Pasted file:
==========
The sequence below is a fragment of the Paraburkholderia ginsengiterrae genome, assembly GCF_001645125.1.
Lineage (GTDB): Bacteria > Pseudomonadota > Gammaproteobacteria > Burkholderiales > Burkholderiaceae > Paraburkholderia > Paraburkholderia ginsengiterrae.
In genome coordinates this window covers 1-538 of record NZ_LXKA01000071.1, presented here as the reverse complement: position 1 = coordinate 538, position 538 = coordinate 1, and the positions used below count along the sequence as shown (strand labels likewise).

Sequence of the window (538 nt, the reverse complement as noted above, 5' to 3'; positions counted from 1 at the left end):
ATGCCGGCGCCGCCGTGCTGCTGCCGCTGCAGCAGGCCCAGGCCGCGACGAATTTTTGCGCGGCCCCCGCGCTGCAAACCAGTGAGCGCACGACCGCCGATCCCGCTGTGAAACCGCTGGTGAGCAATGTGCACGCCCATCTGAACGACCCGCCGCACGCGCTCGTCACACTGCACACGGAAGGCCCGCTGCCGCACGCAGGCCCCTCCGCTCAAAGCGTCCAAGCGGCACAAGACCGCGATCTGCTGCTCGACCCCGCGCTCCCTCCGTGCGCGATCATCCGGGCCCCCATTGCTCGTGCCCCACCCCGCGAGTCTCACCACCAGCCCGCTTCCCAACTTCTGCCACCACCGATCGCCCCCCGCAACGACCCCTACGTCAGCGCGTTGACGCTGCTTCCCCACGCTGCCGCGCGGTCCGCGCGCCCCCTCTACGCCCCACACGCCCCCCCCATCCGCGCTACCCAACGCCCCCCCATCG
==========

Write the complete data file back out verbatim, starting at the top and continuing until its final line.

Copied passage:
The sequence below is a fragment of the Paraburkholderia ginsengiterrae genome, assembly GCF_001645125.1.
Lineage (GTDB): Bacteria > Pseudomonadota > Gammaproteobacteria > Burkholderiales > Burkholderiaceae > Paraburkholderia > Paraburkholderia ginsengiterrae.
In genome coordinates this window covers 1-538 of record NZ_LXKA01000071.1, presented here as the reverse complement: position 1 = coordinate 538, position 538 = coordinate 1, and the positions used below count along the sequence as shown (strand labels likewise).

Sequence of the window (538 nt, the reverse complement as noted above, 5' to 3'; positions counted from 1 at the left end):
ATGCCGGCGCCGCCGTGCTGCTGCCGCTGCAGCAGGCCCAGGCCGCGACGAATTTTTGCGCGGCCCCCGCGCTGCAAACCAGTGAGCGCACGACCGCCGATCCCGCTGTGAAACCGCTGGTGAGCAATGTGCACGCCCATCTGAACGACCCGCCGCACGCGCTCGTCACACTGCACACGGAAGGCCCGCTGCCGCACGCAGGCCCCTCCGCTCAAAGCGTCCAAGCGGCACAAGACCGCGATCTGCTGCTCGACCCCGCGCTCCCTCCGTGCGCGATCATCCGGGCCCCCATTGCTCGTGCCCCACCCCGCGAGTCTCACCACCAGCCCGCTTCCCAACTTCTGCCACCACCGATCGCCCCCCGCAACGACCCCTACGTCAGCGCGTTGACGCTGCTTCCCCACGCTGCCGCGCGGTCCGCGCGCCCCCTCTACGCCCCACACGCCCCCCCCATCCGCGCTACCCAACGCCCCCCCATCG